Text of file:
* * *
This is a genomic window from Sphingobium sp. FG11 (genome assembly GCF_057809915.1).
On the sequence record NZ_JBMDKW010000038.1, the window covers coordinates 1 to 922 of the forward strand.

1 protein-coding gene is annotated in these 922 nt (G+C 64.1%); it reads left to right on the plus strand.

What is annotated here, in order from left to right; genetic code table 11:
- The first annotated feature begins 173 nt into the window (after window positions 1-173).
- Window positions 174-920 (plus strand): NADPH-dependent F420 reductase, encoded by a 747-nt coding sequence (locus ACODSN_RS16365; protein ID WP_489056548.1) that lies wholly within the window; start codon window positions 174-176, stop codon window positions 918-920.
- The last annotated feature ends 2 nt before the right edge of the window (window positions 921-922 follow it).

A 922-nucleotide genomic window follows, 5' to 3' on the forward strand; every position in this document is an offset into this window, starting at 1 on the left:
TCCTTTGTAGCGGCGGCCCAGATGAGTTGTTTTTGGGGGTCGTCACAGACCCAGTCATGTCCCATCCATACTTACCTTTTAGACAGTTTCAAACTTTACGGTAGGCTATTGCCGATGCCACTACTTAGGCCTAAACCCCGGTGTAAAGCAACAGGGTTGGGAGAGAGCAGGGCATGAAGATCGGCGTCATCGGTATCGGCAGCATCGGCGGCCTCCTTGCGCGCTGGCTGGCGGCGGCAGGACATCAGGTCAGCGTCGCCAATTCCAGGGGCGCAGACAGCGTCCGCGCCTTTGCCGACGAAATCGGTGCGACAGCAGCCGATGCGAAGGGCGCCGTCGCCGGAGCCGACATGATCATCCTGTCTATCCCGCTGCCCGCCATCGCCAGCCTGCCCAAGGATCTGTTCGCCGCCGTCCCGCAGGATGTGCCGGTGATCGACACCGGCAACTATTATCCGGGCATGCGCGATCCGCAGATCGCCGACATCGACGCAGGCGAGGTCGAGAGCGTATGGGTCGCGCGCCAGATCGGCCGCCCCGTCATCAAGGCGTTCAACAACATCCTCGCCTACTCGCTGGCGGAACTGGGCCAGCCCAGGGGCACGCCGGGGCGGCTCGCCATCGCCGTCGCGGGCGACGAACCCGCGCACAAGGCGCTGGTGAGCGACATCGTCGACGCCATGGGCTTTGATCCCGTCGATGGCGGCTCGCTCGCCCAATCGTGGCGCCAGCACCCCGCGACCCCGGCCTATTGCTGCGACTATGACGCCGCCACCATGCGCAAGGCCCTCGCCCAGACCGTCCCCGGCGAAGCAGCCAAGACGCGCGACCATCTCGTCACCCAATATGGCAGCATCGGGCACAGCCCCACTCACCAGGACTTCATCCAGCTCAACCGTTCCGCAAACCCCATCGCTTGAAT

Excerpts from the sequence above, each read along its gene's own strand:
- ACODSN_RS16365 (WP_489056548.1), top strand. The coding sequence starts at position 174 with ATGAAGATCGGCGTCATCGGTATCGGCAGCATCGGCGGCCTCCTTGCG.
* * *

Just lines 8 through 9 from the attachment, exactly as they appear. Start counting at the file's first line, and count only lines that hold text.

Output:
A 922-nucleotide genomic window follows, 5' to 3' on the forward strand; every position in this document is an offset into this window, starting at 1 on the left:
TCCTTTGTAGCGGCGGCCCAGATGAGTTGTTTTTGGGGGTCGTCACAGACCCAGTCATGTCCCATCCATACTTACCTTTTAGACAGTTTCAAACTTTACGGTAGGCTATTGCCGATGCCACTACTTAGGCCTAAACCCCGGTGTAAAGCAACAGGGTTGGGAGAGAGCAGGGCATGAAGATCGGCGTCATCGGTATCGGCAGCATCGGCGGCCTCCTTGCGCGCTGGCTGGCGGCGGCAGGACATCAGGTCAGCGTCGCCAATTCCAGGGGCGCAGACAGCGTCCGCGCCTTTGCCGACGAAATCGGTGCGACAGCAGCCGATGCGAAGGGCGCCGTCGCCGGAGCCGACATGATCATCCTGTCTATCCCGCTGCCCGCCATCGCCAGCCTGCCCAAGGATCTGTTCGCCGCCGTCCCGCAGGATGTGCCGGTGATCGACACCGGCAACTATTATCCGGGCATGCGCGATCCGCAGATCGCCGACATCGACGCAGGCGAGGTCGAGAGCGTATGGGTCGCGCGCCAGATCGGCCGCCCCGTCATCAAGGCGTTCAACAACATCCTCGCCTACTCGCTGGCGGAACTGGGCCAGCCCAGGGGCACGCCGGGGCGGCTCGCCATCGCCGTCGCGGGCGACGAACCCGCGCACAAGGCGCTGGTGAGCGACATCGTCGACGCCATGGGCTTTGATCCCGTCGATGGCGGCTCGCTCGCCCAATCGTGGCGCCAGCACCCCGCGACCCCGGCCTATTGCTGCGACTATGACGCCGCCACCATGCGCAAGGCCCTCGCCCAGACCGTCCCCGGCGAAGCAGCCAAGACGCGCGACCATCTCGTCACCCAATATGGCAGCATCGGGCACAGCCCCACTCACCAGGACTTCATCCAGCTCAACCGTTCCGCAAACCCCATCGCTTGAAT